Demand was strong and set to grow further as economies continued to reopen, and balancing high costs through the supply chain would be a key challenge according to the Global Animal Protein Outlook report.
Rabobank global strategist for animal protein Justin Sherrard said changes within the market would be an opportunity for growth, rather than solely a risk.
“Rabobank sees agile business leadership as the most likely route to sustainable growth and is advising firms to embrace consumer preferences for sustainability and to be prepared for a surge in demand as economies continue to reopen and adjust following Covid-19-induced lockdowns.” . .
Groundswell here to say – ODT Editorial:
It was always going to be a hard act to follow.
After the phenomenal turnout for Groundswell New Zealand’s Howl of a Protest in July — estimated nationally at around 60,000 people — the probability of a repeat performance seemed less likely.
Yet the turnout for the second protest event on Sunday, dubbed Mother of All Protests, showed the depth of feeling that continues to exist in the rural community, as horn-honking tractors and placard-bearing utes rolled into towns and cities throughout the country. From humble beginnings, dreamed up by a couple of concerned cockies in the South, Groundswell has become a juggernaut and that has brought its own difficulties.
Unable to manage all aspects of it, Groundswell has been forced to distance itself from controversy — as claims have been made linking it from everybody from Brian Tamaki to other anti-vaxxers — with social media unhelpfully helping to fuel the fire of misinformation. Throw in some particularly distasteful posts from agribusinessman Ross Townshend, a former Groundswell organiser in the North Island who should have known better and who has been kicked to touch by Tatua, the dairy company on whose board he was a director, and it has not helped the Groundswell name. . .
Forget Groundswell: now farmers are in a real fight – Richard Harman:
Forget the tractors and the angry groundswell signs; the real battle between farmers and the Government kicked off yesterday when farmers got the formal proposal to price methane and nitrous oxide emissions from their farms.
The stakes, both political and economic, are huge.
That much was clear yesterday in the immediate reaction of Federated Farmers who even though they have been involved in developing the proposal offered it only a guarded welcome.
Farmers have been offered two schemes to consider; one which would price the methane according to a complex calculation based on the Farm Environmental Plan of how much methane their farm emitted. The other is a more straightforward levy on milk and meat delivered to processors. . .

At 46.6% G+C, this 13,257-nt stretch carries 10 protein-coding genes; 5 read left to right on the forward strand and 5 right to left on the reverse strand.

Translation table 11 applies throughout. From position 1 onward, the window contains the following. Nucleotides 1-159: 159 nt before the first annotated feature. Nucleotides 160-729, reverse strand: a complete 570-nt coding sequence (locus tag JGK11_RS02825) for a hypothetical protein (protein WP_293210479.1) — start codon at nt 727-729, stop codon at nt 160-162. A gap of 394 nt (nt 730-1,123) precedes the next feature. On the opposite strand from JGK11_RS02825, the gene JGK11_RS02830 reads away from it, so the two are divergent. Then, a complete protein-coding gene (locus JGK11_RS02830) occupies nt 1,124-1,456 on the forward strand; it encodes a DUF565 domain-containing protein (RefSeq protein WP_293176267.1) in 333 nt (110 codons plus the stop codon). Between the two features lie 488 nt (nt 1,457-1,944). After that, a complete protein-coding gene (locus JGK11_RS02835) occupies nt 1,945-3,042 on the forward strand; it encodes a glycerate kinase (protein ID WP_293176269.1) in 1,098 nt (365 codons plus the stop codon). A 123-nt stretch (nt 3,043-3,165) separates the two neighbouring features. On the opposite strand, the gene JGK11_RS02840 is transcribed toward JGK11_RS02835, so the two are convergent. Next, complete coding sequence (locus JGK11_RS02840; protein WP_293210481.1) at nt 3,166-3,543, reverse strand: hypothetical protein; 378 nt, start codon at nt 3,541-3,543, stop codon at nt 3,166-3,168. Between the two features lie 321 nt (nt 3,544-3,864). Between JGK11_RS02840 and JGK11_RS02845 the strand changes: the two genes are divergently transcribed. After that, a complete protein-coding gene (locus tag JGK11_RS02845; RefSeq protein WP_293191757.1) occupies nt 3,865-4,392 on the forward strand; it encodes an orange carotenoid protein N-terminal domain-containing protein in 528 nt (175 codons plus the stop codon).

The new farm manager at one of New Zealand’s biggest sheep and beef properties in North Canterbury has hit the ground running.
As well as getting up to speed with a holistic grazing system established by the farm’s US owners, Michael Whyte is also dealing with extensive damage to infrastructure caused by devastating floods in June.
The down-to earth farmer is relishing the challenge of running Lees Valley Station.
“I’m enjoying the valley life, but it’s also the climate. I love the seasonal changes. You get up in the morning and you don’t know if it’s going to snow or be 30 degrees. It’s really quiet and peaceful too,” he says. . .
Heritage vegetables, vintage tools, full skirts and bonnets – Guy Frederick:
It’s hard to believe that on September 1, 2020 there was nothing but a bare patch of ground where there is now a thriving vegetable garden.
Six months later, in the historic Totara Estate just south of Oamaru, bees were happily resident, herbs in full flower, and big, blood red, healthy beetroots were being pulled from the soil. It felt like the garden had been there for a mighty long time.
“We have to get cracking,” Alison Albiston had said in early September when she first visited the site, referring to summer’s imminent arrival.
Headhunted by Totara Estate Manager Keren Mackay and resident guide and cook Annie Baxter, Albiston jumped at the opportunity to get stuck into a project involving soils and plants, coinciding with her move into Oamaru after 45 years of country living at Burnside Homestead, inland from Oamaru, where Albiston and her husband Bruce lovingly restored the property to its original plans. . .